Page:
Winston-Salem is go for launch of new interactive theater

by Lenise Willis

When we’re children, our imagination runs wild with enthusiasm and creativity. A blanket draped over couch cushions is an impenetrable fortress. A paper-towel roll is a horn; a gift-wrap roll is a sword. And, of course, a refrigerator box has the potential to be anything, even a rocket ship aimed for the moon. Unfortunately, as we grow older, our imaginations become weaker and needs a little help lifting that spacecraft off the ground, which is why the interactive production Apollo 13: Mission Control aims to do just that.

Making its East Coast debut this weekend at Milton Rhodes Center for the Arts in Winston-Salem, the production allows audiences to relive the 1970s “successful failure” as if they were members of NASA’s Mission Control working to return the astronauts safely home.

In fact, the audience’s seats are even included as part of the set in the working replica of the control room.

“We tell the story from the point of view of Mission Control,” said cocreator Kip Chapman. “You as an audience can sit [at a working console] in Mission Control and act in the play with the actors. Everyone pretty much has the opportunity to interact as much as they want.”

The consoles at the audience members’ seats are unique, with lights and switches and either working TVs, telephones or data screens. There is also a headset at each seat. “Everyone has a task to do [at their desire and discretion],” Chapman explained.

The intricate set includes more than a thousand lights and switches, 23 telephones and 17 television screens — all of which work.

“Kids have got amazing imagination, but adults need a lot more support,” Chapman said. “So we wanted to create something so realistic that even as an adult, you don’t have to try to pretend to imagine that you’re in Mission Control. You simply are in Mission Control.”

The set actually consists of three rooms: replicas of Mission Control, the Apollo 13 spacecraft and Walter Cronkite’s news station.

Each night, one audience member is chosen to be the third astronaut and spends the entire show in the spacecraft. Chapman said there are more secret opportunities, but none that he can reveal.

Participants are able to purchase tickets according to how much they wish to interact and in which area they want to sit. Those who want to merely observe can purchase less expensive “press gallery” tickets for traditional seating and a bird’s-eye view of the action.

Those desiring to interact with the set and actors can purchase “console gallery” tickets.

When it comes to truly capturing the hope, despair, and overall adrenaline of the Apollo 13 NASA mission, one wouldn’t think it was the successful ambition of two New Zealand residents.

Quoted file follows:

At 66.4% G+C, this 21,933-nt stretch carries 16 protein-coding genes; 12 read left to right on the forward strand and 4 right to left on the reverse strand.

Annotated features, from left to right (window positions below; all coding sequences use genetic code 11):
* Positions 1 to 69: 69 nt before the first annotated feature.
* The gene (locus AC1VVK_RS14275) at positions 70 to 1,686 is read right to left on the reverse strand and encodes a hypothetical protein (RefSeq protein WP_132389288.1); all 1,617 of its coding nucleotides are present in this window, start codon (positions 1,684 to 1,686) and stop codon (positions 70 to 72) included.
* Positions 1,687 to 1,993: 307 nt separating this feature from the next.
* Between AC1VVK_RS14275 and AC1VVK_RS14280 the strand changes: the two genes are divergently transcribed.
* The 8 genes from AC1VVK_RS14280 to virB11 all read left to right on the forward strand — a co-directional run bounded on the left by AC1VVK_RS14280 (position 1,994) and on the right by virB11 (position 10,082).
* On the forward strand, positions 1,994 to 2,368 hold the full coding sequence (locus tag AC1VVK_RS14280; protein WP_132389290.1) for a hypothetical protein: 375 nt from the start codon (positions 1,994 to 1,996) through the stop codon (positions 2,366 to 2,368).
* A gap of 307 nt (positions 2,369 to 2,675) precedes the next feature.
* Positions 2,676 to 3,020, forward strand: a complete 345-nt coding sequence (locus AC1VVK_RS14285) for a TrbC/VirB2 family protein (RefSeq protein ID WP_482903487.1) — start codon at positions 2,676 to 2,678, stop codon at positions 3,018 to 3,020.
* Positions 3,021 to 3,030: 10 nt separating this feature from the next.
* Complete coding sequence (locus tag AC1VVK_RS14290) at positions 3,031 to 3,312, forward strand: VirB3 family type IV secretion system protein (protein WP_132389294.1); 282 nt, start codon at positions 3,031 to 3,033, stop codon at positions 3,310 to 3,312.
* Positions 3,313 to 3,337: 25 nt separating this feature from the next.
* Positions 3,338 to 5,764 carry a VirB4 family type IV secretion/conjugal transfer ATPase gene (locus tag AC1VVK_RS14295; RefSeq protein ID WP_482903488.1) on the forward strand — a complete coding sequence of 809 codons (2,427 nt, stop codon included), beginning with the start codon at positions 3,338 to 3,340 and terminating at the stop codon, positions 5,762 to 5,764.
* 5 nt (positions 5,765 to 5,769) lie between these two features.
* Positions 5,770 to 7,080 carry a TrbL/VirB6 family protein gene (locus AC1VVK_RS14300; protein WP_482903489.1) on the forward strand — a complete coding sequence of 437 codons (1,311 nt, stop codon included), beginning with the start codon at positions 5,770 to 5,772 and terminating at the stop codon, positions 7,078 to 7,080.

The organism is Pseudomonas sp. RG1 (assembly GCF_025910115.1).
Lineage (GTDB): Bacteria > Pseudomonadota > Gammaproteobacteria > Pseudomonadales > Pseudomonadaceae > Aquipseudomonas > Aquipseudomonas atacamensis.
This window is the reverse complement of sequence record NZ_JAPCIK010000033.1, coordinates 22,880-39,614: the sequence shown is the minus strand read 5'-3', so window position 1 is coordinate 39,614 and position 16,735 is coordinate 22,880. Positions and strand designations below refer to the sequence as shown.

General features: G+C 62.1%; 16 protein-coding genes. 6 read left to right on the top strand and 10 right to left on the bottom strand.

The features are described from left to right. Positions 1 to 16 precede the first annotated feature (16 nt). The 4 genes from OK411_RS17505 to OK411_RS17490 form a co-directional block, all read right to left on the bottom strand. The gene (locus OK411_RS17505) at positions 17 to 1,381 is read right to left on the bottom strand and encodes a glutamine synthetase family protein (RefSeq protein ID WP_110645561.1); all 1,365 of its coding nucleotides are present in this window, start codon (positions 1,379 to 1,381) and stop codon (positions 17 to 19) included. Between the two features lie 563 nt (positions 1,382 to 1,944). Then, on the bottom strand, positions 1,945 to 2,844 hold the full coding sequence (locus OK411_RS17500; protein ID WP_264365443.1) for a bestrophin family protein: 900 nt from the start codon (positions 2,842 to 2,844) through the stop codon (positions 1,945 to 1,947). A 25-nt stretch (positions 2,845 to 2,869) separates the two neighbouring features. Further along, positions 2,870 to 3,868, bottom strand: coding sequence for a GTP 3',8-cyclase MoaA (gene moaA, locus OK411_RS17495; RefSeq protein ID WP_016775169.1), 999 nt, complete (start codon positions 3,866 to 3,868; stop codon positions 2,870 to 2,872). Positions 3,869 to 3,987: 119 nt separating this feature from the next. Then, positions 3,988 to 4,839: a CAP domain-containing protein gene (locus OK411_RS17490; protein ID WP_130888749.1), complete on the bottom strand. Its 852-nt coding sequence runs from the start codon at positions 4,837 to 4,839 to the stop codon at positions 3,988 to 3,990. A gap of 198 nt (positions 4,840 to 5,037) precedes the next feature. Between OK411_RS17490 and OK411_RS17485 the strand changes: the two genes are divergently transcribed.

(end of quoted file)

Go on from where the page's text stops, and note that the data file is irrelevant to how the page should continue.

It was on a 2007 road trip around the states, when co-creators Kip Chapman and Brad Knewstubb got the idea for the production. After visiting an Apollo 8 Mission Control museum exhibit in Cape Canaveral, Fla. they were disappointed in the lack of involvement.

“They had all of the flashing lights and all of that, but in the exhibit you couldn’t go and touch the console,” Chapman said.

“It was extremely frustrating to be looking at something so exciting, but not being able to interact with it.”

A few minutes later, the two came up with the idea to create something that space-enthusiasts could touch. “Within 10 minutes we had come up with the idea of Apollo 13 Mission Control,” Chapman continued.

Chapman, 32, whose background is in acting, volunteered to put together a script, and Knewstubb, an industrial designer, volunteered to plan and build the complicated set. By 2008, the production was running in New Zealand and was the winner of the Chapman Tripp Theatre Award for Most Original Production.

Chapman says that they chose to reenact the Apollo 13 mission instead because “something goes wrong.”

“Every story needs obstacles to overcome to make it thrilling,” he added. “You need something to go wrong to make it an interesting story.”

Apollo 13, the third manned lunar-landing mission run by NASA, launched on April 11, 1970.

Two days after the launch, a fault in an oxygen tank caused an explosion and damaged the service module, resulting in a loss of oxygen and electrical power.

Despite great hardship caused by severe constraints on power, cabin heat and potable water, the crew successfully returned to Earth.

“Apollo 13 is one of the greatest stories out there,” Chapman said.